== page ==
Yep, that about sums it up. Just before Thanksgiving Day we took the motorhome to a local dealer to top off the propane tank and as we were getting ready to leave, I got a “check engine” light on the dashboard. No other information, just that silly icon and the words. I wasn't too worried, the rig was purring nicely and nothing seemed amiss so we returned to the campground for the holiday.

The following Saturday we managed to get the rig into a local diesel shop to find out what the problem actually was and from the code determined it was a DEF (diesel exhaust fluid) heater line problem. Once again, since the rig was running smoothly with no problems and our cold spell had passed with no threats of freezing in the forecast we proceeded to Cape Blanco. Mistake, should have stayed in Coos Bay.

50 miles later, on the way in from the highway to the campground, the rig began losing power and wouldn't go faster than 50 mph. Even I got the hint there was something wrong, terribly wrong and I needed to park it quick. There are no real turn arounds before the campground so the safest, most secure place to park was actually in our assigned space (we also had cell service at the site – amazing!)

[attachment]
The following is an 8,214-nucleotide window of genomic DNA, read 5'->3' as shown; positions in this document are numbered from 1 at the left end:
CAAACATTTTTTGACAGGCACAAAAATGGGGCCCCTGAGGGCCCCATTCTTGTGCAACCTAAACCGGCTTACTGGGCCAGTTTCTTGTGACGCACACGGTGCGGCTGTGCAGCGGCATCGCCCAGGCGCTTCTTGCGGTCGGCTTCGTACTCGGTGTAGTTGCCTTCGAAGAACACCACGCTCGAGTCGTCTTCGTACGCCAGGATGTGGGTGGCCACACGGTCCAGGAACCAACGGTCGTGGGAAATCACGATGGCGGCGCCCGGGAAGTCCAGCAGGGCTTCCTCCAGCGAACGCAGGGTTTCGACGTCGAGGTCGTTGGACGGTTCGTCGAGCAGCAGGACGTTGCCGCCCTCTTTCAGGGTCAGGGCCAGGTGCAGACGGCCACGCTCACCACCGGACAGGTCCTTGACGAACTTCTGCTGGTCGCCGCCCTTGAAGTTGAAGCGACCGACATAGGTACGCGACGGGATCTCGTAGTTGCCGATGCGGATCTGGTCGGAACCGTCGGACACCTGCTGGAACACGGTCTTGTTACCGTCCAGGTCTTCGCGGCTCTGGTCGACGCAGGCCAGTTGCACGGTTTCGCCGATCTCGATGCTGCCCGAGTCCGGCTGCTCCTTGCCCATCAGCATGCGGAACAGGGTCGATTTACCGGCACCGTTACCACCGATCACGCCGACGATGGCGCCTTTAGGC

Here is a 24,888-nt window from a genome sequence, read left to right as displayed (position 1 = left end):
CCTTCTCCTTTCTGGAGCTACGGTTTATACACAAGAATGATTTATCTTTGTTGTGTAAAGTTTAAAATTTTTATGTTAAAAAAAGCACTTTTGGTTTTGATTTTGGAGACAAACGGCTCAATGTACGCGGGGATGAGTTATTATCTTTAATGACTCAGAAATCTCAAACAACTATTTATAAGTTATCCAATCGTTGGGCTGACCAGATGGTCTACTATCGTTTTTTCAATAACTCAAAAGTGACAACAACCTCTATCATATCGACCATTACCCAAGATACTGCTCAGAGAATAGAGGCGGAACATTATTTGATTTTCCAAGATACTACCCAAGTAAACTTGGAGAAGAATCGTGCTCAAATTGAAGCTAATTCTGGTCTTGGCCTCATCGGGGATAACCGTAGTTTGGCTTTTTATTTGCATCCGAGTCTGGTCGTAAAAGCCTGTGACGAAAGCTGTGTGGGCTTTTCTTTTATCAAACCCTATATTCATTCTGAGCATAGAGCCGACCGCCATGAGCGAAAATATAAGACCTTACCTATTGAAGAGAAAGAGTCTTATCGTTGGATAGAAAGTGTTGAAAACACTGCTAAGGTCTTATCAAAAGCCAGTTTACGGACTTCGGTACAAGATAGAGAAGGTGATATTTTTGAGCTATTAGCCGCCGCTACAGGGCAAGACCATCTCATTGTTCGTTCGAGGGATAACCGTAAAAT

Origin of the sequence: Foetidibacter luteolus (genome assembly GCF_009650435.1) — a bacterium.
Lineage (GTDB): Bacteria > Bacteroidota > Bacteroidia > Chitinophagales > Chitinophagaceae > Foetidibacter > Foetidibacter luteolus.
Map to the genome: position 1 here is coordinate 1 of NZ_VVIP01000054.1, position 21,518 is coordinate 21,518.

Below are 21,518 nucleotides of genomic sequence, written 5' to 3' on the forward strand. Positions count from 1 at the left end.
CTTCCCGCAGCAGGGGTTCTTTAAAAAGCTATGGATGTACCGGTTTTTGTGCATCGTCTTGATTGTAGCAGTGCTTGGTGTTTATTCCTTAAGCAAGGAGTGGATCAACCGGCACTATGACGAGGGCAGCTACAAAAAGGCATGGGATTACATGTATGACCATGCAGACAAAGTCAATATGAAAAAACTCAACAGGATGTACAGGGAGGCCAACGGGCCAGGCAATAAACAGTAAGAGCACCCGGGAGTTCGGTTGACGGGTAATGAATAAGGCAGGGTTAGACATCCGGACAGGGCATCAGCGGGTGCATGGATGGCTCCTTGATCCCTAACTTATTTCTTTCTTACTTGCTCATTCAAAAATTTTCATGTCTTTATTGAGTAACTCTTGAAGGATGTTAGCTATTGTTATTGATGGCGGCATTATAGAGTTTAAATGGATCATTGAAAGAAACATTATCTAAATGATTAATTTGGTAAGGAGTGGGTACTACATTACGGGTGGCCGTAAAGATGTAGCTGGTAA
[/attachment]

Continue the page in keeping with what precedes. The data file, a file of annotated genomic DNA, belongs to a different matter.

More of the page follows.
A call to Freightliner with a walk thru over the phone with a mechanic to check diagnostics (didn't know it had that feature) confirmed a DEF problem. There were additional errors which told them there was no way the rig was going to make it to a service facility; it was going to need to be towed.